Webtecho Blog

WordPress Hooks and filters explained

in General

WordPress talks a lot about Hooks and filters. Even if you are not a techie, its a good idea to understand basics of what are hooks and filters. Why?

  • Themes like thesis use custom hooks and filters a lot. If you don’t know what they are , you will find some difficulty in arranging elements on your blog
  • It will give you more confidence on understanding how wordpress works
  • It is fun.

WordPress Hooks: But how?

A hook is nothing but a call to an external function at appropriate place during wordpress runtime. For e.g when you load an admin page (let us say to customize a plugin) a lot of admin hooks are called. These hooks initialize the wordpress admin page. They might for example load scripts and styles to the admin page to enhance the functionality.

When a blog reader loads a page on your blog, internally your wordpress is also loading a number of hooks. They could be located in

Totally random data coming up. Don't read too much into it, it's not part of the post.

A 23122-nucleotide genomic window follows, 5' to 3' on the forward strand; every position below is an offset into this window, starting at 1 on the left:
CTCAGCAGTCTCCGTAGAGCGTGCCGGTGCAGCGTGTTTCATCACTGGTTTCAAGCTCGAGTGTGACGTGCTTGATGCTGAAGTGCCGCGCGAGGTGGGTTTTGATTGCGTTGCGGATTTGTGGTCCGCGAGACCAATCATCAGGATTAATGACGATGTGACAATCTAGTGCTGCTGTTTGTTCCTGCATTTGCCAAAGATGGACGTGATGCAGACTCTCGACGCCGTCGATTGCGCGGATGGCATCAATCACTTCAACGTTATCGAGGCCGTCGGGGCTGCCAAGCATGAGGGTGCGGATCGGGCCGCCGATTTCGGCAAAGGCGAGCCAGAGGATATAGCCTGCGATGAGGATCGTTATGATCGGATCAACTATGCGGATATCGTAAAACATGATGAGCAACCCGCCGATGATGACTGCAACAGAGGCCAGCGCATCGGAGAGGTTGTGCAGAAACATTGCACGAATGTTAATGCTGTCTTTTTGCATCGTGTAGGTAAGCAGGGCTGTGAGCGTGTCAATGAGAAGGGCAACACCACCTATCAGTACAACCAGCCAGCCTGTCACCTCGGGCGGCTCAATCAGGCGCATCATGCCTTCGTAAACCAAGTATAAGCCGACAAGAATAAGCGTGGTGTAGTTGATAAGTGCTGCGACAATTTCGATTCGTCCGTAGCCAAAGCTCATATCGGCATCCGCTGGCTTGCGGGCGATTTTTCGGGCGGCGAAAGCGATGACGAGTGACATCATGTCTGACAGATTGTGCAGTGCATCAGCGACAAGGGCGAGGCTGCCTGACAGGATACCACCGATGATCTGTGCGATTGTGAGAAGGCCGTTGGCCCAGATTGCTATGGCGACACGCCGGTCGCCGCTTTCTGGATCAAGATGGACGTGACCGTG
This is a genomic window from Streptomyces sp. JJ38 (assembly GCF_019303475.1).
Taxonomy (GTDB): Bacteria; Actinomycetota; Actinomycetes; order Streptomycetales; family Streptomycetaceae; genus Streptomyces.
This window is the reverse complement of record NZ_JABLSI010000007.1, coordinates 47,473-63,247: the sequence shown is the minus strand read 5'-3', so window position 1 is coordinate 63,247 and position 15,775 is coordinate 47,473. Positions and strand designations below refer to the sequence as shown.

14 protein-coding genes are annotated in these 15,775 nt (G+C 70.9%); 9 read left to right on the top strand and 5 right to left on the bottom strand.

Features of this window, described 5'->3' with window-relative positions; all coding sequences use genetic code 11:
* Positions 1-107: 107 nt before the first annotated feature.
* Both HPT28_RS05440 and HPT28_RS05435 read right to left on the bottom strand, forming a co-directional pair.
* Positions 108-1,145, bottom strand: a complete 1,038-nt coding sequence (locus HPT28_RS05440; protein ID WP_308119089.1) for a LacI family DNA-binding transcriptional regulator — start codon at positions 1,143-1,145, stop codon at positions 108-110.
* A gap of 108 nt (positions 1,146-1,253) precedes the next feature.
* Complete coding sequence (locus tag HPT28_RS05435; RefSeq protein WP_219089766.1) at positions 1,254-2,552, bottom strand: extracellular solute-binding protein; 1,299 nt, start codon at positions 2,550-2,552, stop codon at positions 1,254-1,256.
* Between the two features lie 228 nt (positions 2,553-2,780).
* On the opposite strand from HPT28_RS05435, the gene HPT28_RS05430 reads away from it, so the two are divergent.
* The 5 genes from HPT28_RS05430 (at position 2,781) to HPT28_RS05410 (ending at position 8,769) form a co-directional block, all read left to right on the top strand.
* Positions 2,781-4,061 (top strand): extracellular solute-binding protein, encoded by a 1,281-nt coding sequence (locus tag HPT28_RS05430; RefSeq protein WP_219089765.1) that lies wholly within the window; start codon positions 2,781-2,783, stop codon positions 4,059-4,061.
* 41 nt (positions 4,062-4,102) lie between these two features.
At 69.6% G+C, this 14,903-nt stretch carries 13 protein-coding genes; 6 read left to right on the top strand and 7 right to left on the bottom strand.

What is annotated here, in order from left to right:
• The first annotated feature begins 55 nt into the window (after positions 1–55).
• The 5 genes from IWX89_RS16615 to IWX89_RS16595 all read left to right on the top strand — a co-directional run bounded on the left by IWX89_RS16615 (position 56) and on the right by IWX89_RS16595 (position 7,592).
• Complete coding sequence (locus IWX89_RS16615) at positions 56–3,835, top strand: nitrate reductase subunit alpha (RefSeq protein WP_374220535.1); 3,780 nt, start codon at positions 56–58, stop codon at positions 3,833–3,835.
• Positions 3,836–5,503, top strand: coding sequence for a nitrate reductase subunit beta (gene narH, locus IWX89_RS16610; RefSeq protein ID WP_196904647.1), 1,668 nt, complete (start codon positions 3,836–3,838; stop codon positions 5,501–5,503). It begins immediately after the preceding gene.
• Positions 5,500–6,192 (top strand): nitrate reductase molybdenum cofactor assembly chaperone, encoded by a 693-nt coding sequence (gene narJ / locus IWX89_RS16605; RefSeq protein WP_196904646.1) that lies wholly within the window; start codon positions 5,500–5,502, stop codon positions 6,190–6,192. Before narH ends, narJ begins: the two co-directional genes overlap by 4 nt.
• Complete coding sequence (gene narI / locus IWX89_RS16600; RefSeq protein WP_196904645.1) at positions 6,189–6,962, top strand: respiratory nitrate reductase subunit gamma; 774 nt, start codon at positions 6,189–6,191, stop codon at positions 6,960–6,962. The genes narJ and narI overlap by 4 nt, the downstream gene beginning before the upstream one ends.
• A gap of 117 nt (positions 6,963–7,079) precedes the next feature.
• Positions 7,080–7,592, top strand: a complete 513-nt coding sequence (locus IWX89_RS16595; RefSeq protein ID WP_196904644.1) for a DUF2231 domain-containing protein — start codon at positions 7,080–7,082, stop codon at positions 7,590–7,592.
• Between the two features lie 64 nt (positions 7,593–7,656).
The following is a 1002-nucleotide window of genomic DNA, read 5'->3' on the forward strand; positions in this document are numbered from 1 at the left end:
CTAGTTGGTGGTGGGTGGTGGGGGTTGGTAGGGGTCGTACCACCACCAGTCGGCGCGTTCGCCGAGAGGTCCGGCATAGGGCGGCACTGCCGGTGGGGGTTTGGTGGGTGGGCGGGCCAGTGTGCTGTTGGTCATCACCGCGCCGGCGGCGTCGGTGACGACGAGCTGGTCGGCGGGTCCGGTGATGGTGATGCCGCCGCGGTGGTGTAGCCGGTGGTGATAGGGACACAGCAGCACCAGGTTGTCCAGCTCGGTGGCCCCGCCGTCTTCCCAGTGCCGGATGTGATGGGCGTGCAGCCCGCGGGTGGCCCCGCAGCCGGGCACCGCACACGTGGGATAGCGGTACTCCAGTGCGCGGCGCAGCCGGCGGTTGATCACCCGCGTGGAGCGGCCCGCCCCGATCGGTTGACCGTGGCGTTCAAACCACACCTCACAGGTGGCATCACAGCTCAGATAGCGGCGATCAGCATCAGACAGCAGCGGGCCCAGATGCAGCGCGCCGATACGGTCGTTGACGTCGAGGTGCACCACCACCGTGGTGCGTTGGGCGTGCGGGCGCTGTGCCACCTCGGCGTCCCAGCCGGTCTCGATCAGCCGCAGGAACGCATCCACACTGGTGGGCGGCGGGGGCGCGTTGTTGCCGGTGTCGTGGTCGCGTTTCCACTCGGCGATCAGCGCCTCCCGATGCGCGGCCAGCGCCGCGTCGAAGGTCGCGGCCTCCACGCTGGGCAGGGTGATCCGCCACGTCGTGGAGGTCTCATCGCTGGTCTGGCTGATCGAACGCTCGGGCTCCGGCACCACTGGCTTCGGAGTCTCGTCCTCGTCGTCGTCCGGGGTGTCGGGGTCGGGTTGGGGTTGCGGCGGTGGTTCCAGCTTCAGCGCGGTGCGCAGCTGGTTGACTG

• header of your page
  • content section
  • Footer
  • Sidebars
  • …..

During run time these hooks call up functions ( both standard that come with wordpress and custom written by you, theme authors or plugin authors). The function introduce additional functionalities.

Let us say you want to introduce meta tags in your blog but do not want to modify the theme files .

You will write something like
then you will declare a function somewhere in functions.php if you are using standard themes.

add_action(‘wp_head’, ‘add_meta_tags’);

add_meta tags()


//echo  ‘<meta type=”….”>


What this does that is when wordpress is loaded , your function will get called and meta type will be placed in the header. Thus it is possible to inject code at certain places where wordpress calls these action hooks. Doesn’t it make life simpler.

One important parameter that is not shown above is third one which indicates the position of your defined function if there are other plugins that are also calling the hook. If you call a hook twice for example, you can add the number as the third argument to specify which function gets called first

add_action(‘wp_head’, ‘add_meta_tags’, 5 );

add_action(‘wp_head’, ‘add_more_meta_tags’,10 );

add_meta_tags will be called earlier than add_more_meta_tags.

There are a number of hooks provided by wordpress. You may define your own hooks as well. Thesis has a number of hooks to help you create a great website.

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